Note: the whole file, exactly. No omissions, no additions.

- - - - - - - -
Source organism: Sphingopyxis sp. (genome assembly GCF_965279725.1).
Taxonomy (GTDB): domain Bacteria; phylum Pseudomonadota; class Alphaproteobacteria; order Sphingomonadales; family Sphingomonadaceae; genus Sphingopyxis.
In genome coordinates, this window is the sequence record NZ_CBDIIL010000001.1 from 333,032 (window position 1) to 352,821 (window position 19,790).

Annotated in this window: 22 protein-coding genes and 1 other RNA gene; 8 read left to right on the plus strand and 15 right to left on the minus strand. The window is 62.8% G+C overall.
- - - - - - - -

Source organism: Sphingopyxis sp. (genome assembly GCF_965279725.1).
Taxonomy (GTDB): domain Bacteria; phylum Pseudomonadota; class Alphaproteobacteria; order Sphingomonadales; family Sphingomonadaceae; genus Sphingopyxis.
In genome coordinates, this window is the sequence record NZ_CBDIIL010000001.1 from 333,032 (window position 1) to 352,821 (window position 19,790).

Annotated in this window: 22 protein-coding genes and 1 other RNA gene; 8 read left to right on the plus strand and 15 right to left on the minus strand. The window is 62.8% G+C overall.